University of London Exam Board

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Examination boards in the United Kingdom (sometimes called awarding bodies or “awarding organisations”) are the examination boards responsible for setting and awarding secondary education level qualifications, such as GCSEs, Standard Grades, A Levels, Highers and vocational qualifications, to students in the United Kingdom.

Until the mid-1990s, academic exam boards and vocational accreditors were run very much as separate organisations. In more recent times, this distinction has been removed, with all the term ‘awarding bodies’ now being used. This article focuses on the contemporary and historical awarding bodies that set academic exams in state schools. In everyday terminology, these organisations are still referred to as ‘exam boards’.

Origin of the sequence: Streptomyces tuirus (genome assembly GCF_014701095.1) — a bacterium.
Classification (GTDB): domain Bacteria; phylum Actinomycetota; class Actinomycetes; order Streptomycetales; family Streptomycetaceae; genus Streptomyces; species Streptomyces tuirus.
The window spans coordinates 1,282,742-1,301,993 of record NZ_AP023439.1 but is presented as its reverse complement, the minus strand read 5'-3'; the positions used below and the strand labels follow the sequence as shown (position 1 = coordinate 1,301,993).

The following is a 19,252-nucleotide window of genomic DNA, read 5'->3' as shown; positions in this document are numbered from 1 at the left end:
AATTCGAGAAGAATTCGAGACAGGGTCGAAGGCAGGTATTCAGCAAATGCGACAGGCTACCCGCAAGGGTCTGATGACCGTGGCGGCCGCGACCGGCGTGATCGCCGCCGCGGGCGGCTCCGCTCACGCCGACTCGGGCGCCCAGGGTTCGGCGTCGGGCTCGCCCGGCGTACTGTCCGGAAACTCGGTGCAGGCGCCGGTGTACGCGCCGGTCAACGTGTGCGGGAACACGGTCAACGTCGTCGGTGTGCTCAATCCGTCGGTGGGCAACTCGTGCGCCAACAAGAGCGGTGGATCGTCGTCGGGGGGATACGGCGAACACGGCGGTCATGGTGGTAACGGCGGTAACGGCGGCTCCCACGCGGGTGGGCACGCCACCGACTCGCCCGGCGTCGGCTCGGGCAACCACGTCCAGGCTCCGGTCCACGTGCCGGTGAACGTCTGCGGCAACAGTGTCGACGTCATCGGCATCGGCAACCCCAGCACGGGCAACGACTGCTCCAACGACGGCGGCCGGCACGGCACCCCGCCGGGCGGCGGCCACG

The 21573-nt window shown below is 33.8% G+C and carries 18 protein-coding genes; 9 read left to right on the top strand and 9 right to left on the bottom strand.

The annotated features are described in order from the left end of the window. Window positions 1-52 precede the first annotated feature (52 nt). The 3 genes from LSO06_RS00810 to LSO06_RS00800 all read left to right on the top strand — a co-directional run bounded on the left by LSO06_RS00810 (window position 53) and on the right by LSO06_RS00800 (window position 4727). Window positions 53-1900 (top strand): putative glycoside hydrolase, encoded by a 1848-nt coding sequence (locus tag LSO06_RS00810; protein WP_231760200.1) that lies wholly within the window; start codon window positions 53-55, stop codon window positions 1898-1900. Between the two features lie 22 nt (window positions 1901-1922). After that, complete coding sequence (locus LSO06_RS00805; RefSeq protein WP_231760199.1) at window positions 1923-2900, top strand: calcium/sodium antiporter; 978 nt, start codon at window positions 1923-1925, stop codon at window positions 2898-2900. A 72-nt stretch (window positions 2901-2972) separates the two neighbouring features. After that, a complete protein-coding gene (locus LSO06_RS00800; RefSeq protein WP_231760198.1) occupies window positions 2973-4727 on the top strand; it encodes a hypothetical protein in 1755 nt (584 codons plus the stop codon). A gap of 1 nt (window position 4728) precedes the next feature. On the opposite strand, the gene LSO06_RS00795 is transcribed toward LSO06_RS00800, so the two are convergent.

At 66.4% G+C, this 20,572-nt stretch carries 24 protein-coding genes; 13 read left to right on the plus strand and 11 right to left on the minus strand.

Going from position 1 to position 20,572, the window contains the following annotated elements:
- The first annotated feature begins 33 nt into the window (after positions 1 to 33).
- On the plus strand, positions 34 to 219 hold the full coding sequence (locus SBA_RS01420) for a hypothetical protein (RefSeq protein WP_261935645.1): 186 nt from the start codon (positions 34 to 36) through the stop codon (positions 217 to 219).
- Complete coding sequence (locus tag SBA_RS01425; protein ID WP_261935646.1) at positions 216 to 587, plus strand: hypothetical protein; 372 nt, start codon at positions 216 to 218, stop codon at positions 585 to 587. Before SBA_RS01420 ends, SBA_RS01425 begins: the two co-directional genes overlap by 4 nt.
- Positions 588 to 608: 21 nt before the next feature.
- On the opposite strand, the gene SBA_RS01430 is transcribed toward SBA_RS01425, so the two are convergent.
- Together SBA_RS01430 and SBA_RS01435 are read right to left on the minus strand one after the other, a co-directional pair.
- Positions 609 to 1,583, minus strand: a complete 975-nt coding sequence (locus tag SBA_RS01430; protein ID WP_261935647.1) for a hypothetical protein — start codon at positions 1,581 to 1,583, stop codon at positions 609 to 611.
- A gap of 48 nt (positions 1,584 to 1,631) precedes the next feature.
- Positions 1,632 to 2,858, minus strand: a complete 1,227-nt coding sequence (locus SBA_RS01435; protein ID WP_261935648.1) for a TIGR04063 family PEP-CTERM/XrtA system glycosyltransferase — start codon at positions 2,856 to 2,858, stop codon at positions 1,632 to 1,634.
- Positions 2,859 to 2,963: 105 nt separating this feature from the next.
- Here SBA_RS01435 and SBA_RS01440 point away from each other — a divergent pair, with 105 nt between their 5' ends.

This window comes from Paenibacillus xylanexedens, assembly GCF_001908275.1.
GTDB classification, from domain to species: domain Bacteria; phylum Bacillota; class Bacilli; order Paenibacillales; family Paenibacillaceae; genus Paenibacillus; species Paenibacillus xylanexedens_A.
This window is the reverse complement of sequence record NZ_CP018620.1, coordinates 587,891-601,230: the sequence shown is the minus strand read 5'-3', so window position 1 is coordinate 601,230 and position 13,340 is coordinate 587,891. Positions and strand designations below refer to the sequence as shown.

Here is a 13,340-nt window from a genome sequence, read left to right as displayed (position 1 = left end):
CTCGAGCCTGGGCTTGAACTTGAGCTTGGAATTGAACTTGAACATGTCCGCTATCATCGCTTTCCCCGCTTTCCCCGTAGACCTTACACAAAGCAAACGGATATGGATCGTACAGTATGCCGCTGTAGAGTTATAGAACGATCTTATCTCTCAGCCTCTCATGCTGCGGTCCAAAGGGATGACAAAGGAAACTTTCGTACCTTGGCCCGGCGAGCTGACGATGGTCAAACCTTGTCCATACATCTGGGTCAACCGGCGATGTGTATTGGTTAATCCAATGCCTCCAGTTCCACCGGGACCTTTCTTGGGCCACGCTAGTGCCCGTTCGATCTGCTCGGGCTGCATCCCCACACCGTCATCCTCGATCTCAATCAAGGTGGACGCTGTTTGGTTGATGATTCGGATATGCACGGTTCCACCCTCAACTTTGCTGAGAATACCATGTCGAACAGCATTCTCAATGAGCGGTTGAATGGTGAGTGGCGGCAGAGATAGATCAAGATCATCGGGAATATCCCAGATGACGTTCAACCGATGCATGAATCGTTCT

Broadly speaking, the UK has always had two separate school systems: one for England, Wales and Northern Ireland; and one for Scotland. As a result, two separate sets of exam boards have been developed.

Examination boards working together

The UK’s examination boards sometimes work together. For example, they sometimes offer qualifications jointly or share training materials for common parts of specifications.

The JCQ (Joint Council for Qualifications) is a common voice for UK exam boards. The JCQ is made up of AQA, CCEA, City & Guilds, Edexcel, OCR, SQA and WJEC. Among its roles, it devises standard rules for exams and publishes statistics.